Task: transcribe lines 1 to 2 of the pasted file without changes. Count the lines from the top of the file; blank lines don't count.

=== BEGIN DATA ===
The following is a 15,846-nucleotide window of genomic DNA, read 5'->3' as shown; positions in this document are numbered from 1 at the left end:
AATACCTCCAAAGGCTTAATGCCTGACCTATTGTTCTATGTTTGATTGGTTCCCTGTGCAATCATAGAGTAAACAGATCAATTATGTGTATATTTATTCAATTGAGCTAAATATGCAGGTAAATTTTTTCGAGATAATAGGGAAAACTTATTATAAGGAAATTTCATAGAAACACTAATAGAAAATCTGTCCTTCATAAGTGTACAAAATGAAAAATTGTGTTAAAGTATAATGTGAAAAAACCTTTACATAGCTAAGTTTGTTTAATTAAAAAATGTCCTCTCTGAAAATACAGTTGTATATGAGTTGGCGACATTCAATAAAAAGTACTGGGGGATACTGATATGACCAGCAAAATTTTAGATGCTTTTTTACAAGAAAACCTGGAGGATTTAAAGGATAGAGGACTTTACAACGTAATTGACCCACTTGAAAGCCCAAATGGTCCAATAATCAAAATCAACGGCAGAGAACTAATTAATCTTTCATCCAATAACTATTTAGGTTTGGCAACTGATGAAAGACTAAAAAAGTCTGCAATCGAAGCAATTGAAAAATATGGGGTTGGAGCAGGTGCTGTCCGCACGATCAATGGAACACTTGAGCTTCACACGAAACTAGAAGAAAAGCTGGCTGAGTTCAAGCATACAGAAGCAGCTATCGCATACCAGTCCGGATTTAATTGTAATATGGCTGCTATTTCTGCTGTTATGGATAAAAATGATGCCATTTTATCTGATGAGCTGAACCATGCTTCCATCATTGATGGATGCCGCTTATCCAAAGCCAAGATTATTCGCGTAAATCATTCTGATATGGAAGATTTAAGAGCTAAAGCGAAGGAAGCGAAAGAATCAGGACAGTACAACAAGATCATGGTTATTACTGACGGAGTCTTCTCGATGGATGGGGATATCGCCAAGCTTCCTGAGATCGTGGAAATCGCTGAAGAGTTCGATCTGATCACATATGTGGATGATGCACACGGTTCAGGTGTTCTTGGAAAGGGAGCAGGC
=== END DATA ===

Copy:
The following is a 15,846-nucleotide window of genomic DNA, read 5'->3' as shown; positions in this document are numbered from 1 at the left end:
AATACCTCCAAAGGCTTAATGCCTGACCTATTGTTCTATGTTTGATTGGTTCCCTGTGCAATCATAGAGTAAACAGATCAATTATGTGTATATTTATTCAATTGAGCTAAATATGCAGGTAAATTTTTTCGAGATAATAGGGAAAACTTATTATAAGGAAATTTCATAGAAACACTAATAGAAAATCTGTCCTTCATAAGTGTACAAAATGAAAAATTGTGTTAAAGTATAATGTGAAAAAACCTTTACATAGCTAAGTTTGTTTAATTAAAAAATGTCCTCTCTGAAAATACAGTTGTATATGAGTTGGCGACATTCAATAAAAAGTACTGGGGGATACTGATATGACCAGCAAAATTTTAGATGCTTTTTTACAAGAAAACCTGGAGGATTTAAAGGATAGAGGACTTTACAACGTAATTGACCCACTTGAAAGCCCAAATGGTCCAATAATCAAAATCAACGGCAGAGAACTAATTAATCTTTCATCCAATAACTATTTAGGTTTGGCAACTGATGAAAGACTAAAAAAGTCTGCAATCGAAGCAATTGAAAAATATGGGGTTGGAGCAGGTGCTGTCCGCACGATCAATGGAACACTTGAGCTTCACACGAAACTAGAAGAAAAGCTGGCTGAGTTCAAGCATACAGAAGCAGCTATCGCATACCAGTCCGGATTTAATTGTAATATGGCTGCTATTTCTGCTGTTATGGATAAAAATGATGCCATTTTATCTGATGAGCTGAACCATGCTTCCATCATTGATGGATGCCGCTTATCCAAAGCCAAGATTATTCGCGTAAATCATTCTGATATGGAAGATTTAAGAGCTAAAGCGAAGGAAGCGAAAGAATCAGGACAGTACAACAAGATCATGGTTATTACTGACGGAGTCTTCTCGATGGATGGGGATATCGCCAAGCTTCCTGAGATCGTGGAAATCGCTGAAGAGTTCGATCTGATCACATATGTGGATGATGCACACGGTTCAGGTGTTCTTGGAAAGGGAGCAGGC